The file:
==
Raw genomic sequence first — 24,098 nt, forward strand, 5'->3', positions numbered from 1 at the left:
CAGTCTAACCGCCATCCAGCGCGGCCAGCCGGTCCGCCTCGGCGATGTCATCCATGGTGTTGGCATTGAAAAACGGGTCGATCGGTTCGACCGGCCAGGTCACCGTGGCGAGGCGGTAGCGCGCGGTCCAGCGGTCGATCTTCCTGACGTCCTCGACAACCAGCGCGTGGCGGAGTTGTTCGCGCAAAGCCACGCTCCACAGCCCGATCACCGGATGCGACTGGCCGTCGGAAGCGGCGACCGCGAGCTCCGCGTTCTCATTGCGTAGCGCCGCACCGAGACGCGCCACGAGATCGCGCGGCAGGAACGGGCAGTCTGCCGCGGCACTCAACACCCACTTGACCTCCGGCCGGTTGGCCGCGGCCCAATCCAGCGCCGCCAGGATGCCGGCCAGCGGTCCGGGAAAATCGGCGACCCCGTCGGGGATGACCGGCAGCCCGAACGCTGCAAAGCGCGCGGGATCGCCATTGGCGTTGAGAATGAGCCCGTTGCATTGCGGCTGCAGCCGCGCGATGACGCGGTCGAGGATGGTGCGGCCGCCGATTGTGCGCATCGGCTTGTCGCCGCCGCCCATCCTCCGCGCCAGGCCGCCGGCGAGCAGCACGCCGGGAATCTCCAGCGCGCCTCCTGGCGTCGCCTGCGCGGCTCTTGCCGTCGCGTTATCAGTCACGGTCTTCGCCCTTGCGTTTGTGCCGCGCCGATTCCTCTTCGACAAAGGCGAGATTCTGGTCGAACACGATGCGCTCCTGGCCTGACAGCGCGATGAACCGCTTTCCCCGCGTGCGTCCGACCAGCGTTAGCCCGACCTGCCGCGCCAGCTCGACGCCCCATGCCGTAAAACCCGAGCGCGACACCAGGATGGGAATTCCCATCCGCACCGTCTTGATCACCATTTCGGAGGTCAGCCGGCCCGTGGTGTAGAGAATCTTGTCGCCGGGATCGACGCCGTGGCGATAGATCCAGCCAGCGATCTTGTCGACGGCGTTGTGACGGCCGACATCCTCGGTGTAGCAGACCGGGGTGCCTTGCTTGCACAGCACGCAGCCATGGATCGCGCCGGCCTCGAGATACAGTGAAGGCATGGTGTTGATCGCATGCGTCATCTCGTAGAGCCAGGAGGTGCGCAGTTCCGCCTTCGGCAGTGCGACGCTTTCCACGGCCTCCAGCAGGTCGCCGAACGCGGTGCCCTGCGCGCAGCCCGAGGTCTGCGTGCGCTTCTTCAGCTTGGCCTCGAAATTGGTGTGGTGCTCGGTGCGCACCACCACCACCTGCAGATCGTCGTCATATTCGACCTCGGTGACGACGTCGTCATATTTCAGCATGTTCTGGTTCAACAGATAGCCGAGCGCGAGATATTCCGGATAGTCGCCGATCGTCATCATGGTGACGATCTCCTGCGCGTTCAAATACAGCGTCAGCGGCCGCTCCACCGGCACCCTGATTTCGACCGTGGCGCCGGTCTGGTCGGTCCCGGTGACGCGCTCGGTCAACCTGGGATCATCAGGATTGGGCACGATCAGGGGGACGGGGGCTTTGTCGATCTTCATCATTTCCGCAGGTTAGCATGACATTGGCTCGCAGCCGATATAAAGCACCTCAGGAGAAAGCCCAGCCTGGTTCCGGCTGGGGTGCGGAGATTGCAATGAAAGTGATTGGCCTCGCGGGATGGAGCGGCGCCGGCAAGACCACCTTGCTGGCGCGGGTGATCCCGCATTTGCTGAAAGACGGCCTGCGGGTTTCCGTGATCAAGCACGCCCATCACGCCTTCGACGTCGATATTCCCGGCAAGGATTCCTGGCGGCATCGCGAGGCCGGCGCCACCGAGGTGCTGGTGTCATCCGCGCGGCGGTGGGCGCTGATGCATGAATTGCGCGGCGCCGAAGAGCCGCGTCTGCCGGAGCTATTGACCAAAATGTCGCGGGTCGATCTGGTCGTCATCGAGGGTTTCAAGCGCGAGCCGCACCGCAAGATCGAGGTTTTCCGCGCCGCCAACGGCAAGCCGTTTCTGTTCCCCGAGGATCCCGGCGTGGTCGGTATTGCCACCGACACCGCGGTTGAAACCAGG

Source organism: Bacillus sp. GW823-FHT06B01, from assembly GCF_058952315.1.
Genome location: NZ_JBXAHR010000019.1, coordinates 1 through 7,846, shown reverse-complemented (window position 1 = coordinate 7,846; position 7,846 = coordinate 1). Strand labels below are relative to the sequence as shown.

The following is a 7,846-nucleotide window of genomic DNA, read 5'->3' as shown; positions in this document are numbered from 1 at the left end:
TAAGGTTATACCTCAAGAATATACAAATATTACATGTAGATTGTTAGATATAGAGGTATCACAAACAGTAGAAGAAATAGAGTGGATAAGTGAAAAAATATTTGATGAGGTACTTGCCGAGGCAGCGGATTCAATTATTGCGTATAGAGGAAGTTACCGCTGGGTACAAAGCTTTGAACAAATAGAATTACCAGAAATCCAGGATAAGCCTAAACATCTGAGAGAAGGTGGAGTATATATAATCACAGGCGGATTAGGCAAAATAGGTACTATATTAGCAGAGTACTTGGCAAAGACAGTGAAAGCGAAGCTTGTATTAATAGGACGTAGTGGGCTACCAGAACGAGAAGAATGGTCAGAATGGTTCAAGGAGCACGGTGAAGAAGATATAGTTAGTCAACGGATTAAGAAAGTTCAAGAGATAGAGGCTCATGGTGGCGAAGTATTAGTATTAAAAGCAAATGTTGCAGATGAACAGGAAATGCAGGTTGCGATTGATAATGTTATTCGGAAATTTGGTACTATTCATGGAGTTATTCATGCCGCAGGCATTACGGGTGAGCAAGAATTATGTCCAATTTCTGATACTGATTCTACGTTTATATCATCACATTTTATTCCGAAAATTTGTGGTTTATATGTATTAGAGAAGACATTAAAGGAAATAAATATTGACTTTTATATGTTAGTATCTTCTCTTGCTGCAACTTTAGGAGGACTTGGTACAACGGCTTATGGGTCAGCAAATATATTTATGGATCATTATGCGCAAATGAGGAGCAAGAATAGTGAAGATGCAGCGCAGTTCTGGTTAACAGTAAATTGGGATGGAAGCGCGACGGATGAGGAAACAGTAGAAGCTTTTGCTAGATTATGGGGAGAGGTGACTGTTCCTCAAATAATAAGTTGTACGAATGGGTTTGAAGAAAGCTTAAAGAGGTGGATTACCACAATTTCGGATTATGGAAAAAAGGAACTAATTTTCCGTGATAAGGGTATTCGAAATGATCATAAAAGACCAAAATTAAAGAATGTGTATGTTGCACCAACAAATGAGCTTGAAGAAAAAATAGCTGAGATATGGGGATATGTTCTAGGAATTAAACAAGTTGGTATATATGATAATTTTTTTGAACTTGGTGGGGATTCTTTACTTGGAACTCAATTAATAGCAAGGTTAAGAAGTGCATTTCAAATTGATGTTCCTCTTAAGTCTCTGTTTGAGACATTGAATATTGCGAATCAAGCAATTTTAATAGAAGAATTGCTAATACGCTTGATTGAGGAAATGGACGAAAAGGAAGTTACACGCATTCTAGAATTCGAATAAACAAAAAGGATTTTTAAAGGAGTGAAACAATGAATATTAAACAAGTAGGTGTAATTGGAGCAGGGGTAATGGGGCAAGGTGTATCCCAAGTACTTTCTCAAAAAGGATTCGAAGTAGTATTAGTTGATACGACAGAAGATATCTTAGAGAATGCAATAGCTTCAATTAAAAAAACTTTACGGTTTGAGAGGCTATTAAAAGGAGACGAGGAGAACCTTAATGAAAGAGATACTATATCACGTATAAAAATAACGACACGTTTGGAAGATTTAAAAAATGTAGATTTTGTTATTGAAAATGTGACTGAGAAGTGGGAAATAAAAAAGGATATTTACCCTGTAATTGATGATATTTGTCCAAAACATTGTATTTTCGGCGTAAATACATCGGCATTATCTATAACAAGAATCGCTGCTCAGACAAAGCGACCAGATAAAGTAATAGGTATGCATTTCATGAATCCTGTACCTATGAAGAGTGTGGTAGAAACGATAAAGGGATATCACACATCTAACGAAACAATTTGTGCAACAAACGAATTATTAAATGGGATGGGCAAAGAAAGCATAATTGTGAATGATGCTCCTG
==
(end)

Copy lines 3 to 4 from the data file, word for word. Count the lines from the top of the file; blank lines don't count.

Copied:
Source organism: Bacillus sp. GW823-FHT06B01, from assembly GCF_058952315.1.
Genome location: NZ_JBXAHR010000019.1, coordinates 1 through 7,846, shown reverse-complemented (window position 1 = coordinate 7,846; position 7,846 = coordinate 1). Strand labels below are relative to the sequence as shown.